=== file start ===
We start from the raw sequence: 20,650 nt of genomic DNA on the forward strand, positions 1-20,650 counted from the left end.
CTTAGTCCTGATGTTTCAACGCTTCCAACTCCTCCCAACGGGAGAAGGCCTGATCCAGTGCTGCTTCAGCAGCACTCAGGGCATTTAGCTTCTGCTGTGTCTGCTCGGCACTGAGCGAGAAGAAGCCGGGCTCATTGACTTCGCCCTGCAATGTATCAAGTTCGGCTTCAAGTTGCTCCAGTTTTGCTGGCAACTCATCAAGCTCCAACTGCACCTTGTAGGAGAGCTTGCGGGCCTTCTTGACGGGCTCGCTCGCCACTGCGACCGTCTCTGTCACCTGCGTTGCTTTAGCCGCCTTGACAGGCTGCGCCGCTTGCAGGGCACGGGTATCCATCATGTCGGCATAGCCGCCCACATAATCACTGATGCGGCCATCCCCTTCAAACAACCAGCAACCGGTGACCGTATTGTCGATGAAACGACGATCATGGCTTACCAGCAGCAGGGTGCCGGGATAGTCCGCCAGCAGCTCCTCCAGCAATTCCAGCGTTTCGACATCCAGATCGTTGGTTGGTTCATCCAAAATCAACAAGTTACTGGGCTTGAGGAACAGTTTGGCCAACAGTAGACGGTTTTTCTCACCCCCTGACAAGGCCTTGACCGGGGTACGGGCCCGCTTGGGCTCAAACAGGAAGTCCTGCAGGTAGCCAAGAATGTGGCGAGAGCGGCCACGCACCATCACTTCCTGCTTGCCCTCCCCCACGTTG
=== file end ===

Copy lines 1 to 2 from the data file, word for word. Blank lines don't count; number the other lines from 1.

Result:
We start from the raw sequence: 20,650 nt of genomic DNA on the forward strand, positions 1-20,650 counted from the left end.
CTTAGTCCTGATGTTTCAACGCTTCCAACTCCTCCCAACGGGAGAAGGCCTGATCCAGTGCTGCTTCAGCAGCACTCAGGGCATTTAGCTTCTGCTGTGTCTGCTCGGCACTGAGCGAGAAGAAGCCGGGCTCATTGACTTCGCCCTGCAATGTATCAAGTTCGGCTTCAAGTTGCTCCAGTTTTGCTGGCAACTCATCAAGCTCCAACTGCACCTTGTAGGAGAGCTTGCGGGCCTTCTTGACGGGCTCGCTCGCCACTGCGACCGTCTCTGTCACCTGCGTTGCTTTAGCCGCCTTGACAGGCTGCGCCGCTTGCAGGGCACGGGTATCCATCATGTCGGCATAGCCGCCCACATAATCACTGATGCGGCCATCCCCTTCAAACAACCAGCAACCGGTGACCGTATTGTCGATGAAACGACGATCATGGCTTACCAGCAGCAGGGTGCCGGGATAGTCCGCCAGCAGCTCCTCCAGCAATTCCAGCGTTTCGACATCCAGATCGTTGGTTGGTTCATCCAAAATCAACAAGTTACTGGGCTTGAGGAACAGTTTGGCCAACAGTAGACGGTTTTTCTCACCCCCTGACAAGGCCTTGACCGGGGTACGGGCCCGCTTGGGCTCAAACAGGAAGTCCTGCAGGTAGCCAAGAATGTGGCGAGAGCGGCCACGCACCATCACTTCCTGCTTGCCCTCCCCCACGTTG